City denies LHA request
On Tuesday, the LaGrange City Council voted 4-2 against a request from the LaGrange Housing Authority for a commitment of $1.5 million for a Choice Neighborhood Implementation Grant.
Council members Willie Edmondson and LeGree McCamey voted in favor. Council members Nathan Gaskin, Jim Arrington, Tom Gore and Mark Mitchell voted against. Choice Neighborhood grants typically leverage public and private dollars to assist struggling neighborhoods by enacting community improvements.
“The grant is a Choice Neighborhood Grant, and the grant is for us to use on housing, and it can also be used in collaboration with the city on community planning in any stressed areas in the community,” said Debra Black, the director of finance and administration for the LaGrange Housing Authority. “We are targeting district two to improve the housing, bring in businesses and assist. The grant will also allow you to assist owners to rehab their storefronts or landlords to rehab their porches. It is called porch appeal. It is not just for public housing.”
During the LaGrange City Council’s morning work session, the requirements of the grant were outlined, but the actual plans for the funds were not discussed. Several council members said that they did not like being asked to decide on whether to allocate $1.5 million of city funds at 11 a.m. with a vote required at the 5:30 p.m. meeting in order to meet the deadline.
“I don’t think it is fair for the citizens to have to have elected officials decide on this being notified — Mr. Edmondson had less notification than we did — but five and a half hours notification is not enough time to decide the fate of $1.5 million of the citizens’ money,” Gaskin said. “We need more information. We need more buy in from the housing authority.”
Mitchell said the request raised concerns for him because of its impact on the city budget following the utility rate increase earlier this year.
“I want everyone to remember that we just had to go up on the utility rates, to generate another $1.5 million in city funds because we had no choice,” Mitchell said. “Now, we are fixing to think about handing away $1.5 million. I don’t see it. This is not even in the budget. [City Manager Meg Kelsey] is saying that we would have to take it out of reserves.”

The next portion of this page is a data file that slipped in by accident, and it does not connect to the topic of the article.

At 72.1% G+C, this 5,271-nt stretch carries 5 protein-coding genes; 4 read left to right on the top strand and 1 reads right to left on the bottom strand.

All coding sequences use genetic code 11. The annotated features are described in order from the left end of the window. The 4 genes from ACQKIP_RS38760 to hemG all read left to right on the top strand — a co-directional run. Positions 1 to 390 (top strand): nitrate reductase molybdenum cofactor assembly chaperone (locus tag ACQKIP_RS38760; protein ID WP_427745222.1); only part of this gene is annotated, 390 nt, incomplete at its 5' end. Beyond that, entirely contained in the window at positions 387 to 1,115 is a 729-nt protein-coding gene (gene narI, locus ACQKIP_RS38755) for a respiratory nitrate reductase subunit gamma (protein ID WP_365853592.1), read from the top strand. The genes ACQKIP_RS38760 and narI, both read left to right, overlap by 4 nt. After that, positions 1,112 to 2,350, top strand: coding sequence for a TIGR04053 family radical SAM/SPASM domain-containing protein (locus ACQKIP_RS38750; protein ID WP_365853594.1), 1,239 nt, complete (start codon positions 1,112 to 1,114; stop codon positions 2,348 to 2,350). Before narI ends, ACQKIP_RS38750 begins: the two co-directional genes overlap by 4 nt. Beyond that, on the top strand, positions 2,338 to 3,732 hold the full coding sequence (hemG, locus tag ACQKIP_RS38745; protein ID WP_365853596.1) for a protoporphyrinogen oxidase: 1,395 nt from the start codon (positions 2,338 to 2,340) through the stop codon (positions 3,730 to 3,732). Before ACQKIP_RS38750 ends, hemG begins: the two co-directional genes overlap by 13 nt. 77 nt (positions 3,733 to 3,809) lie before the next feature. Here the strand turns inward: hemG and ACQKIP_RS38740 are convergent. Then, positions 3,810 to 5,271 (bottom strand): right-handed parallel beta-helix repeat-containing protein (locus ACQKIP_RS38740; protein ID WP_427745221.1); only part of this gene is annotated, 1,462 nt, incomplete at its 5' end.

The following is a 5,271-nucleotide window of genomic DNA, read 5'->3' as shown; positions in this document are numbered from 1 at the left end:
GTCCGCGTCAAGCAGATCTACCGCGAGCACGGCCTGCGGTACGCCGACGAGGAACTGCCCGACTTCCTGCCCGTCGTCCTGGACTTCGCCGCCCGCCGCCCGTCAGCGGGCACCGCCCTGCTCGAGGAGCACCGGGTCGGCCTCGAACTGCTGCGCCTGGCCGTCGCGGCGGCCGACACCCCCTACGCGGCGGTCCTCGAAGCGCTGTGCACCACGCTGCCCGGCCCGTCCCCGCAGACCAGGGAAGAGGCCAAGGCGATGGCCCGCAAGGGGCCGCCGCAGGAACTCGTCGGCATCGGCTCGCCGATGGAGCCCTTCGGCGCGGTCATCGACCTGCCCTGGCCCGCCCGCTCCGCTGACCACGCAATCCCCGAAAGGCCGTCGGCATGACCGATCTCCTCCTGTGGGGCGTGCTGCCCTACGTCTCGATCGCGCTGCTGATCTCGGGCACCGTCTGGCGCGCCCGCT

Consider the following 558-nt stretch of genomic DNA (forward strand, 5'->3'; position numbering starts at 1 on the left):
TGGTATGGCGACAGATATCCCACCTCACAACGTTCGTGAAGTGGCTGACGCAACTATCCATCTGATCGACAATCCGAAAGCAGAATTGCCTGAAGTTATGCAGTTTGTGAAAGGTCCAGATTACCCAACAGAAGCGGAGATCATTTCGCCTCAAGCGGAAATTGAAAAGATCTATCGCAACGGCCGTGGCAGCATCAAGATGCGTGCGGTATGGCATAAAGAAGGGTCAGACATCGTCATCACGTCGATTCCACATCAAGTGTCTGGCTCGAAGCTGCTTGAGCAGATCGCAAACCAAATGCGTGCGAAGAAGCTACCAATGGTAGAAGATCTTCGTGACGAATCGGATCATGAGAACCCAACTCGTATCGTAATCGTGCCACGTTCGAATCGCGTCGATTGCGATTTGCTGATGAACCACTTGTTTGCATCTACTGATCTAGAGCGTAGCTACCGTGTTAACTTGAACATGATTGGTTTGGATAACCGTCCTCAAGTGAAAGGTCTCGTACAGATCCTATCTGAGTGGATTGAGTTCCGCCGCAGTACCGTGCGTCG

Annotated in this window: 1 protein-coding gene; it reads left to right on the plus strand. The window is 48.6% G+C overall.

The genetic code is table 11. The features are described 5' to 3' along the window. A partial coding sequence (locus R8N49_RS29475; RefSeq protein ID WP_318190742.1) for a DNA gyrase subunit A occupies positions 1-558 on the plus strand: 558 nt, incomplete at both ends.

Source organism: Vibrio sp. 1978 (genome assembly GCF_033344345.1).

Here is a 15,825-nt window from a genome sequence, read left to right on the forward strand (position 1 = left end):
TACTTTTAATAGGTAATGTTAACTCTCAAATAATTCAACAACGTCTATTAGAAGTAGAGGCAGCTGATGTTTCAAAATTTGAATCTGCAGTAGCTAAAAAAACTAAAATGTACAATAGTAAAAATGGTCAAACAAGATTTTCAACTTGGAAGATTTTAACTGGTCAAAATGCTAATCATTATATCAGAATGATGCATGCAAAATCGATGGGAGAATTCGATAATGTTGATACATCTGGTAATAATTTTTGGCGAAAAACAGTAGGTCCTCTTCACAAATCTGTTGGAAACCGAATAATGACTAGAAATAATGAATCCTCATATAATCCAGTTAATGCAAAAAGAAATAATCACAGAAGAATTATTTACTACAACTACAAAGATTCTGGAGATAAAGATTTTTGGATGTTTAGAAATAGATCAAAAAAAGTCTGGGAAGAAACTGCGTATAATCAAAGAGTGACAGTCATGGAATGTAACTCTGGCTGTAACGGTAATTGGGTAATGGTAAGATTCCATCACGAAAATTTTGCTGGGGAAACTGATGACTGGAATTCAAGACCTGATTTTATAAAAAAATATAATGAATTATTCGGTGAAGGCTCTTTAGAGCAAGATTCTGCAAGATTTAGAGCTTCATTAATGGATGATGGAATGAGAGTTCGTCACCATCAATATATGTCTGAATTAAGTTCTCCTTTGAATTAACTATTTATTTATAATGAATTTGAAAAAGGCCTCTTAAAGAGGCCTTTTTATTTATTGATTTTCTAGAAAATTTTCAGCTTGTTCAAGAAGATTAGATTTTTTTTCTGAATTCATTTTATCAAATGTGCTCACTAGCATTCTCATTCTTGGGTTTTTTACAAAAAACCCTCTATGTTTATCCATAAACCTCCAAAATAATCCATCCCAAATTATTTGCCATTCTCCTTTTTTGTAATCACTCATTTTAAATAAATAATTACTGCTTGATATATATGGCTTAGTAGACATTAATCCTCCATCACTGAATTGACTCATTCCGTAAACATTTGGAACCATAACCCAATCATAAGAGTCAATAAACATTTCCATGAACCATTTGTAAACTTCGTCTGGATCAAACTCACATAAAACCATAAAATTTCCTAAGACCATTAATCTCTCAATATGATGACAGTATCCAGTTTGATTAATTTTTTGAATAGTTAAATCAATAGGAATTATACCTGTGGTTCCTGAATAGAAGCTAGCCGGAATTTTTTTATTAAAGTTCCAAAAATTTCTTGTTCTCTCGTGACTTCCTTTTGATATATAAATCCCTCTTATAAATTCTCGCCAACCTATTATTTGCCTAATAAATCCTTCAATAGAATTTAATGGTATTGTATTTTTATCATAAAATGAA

The LaGrange City Council opted not to fund many local agencies following the utility rate increase, and council members said at the time that they could not justify outside expenses to citizens following the increase.
Kelsey said during the work session that taking the funds out of the reserve would deplete the fund entirely. The city’s reserve fund is typically used to cover unexpected city expenses.
“Financially — and I’m always thinking from a financial perspective — this is going to hit your fund balance,” Kelsey said. “This isn’t something that we budgeted for, so that is one thing that concerns me from that standpoint. I would also want to have more detail specific plans about spending that kind of money.”
Despite the vote, council members still expressed a desire to work with the housing authority in the future, when clearer plans on how the money will be spent is available and there is more time to review those plans.
“We want to be supportive, but it is a short time notice on this,” Gore said. “It is a little bit vague as to what the money will actually go for. We want to support the housing authority, and we want to work with you. We want to keep discussing. Those of us who vote against it, it is not that we don’t want things to happen there. We want all of LaGrange to be better, and we want to help housing in any way that we can, but for myself, it is short notice and a little vague on what the money will actually go to, and I would be more likely to support it if I had more time and more information.”
Finally, it was noted in the meeting that even without a contribution from the LaGrange City Council, the LaGrange Housing Authority will still move forward with the grant application process.
“The housing authority is planning to apply to [Housing and Urban Development] for a $4.5 million grant, but $1.5 million of that, would be, if approved, would be funded locally and $3 million would come from HUD,” LaGrange Mayor Jim Thornton said. “The council’s contribution enhances the number of points when they score the grant. If the council does $1.5 million it is a two-point score. If the council only does $500,000, it is a one-point score. The council does not have to do anything in the way of contribution, and the housing authority will still apply for the grant. However, it would not receive the points that potentially they would receive from a local contribution.”
The commitment would have been during a 4-year period, but Mitchell and Gaskin both raised concern over a statement in the request that asked for funding even if the Choice Neighborhood grant is not approved. Black said that section was a request not a requirement under the agreement.
The city council previously approved $300,000 in funding for a linear park to be built by the housing authority. That funding for the linear park will come from a combination of SPLOST funds and city funds, according to Kelsey.
The LaGrange City Council will meet again on Sept. 25 at 5:30 p.m. at 208 Ridley Avenue.
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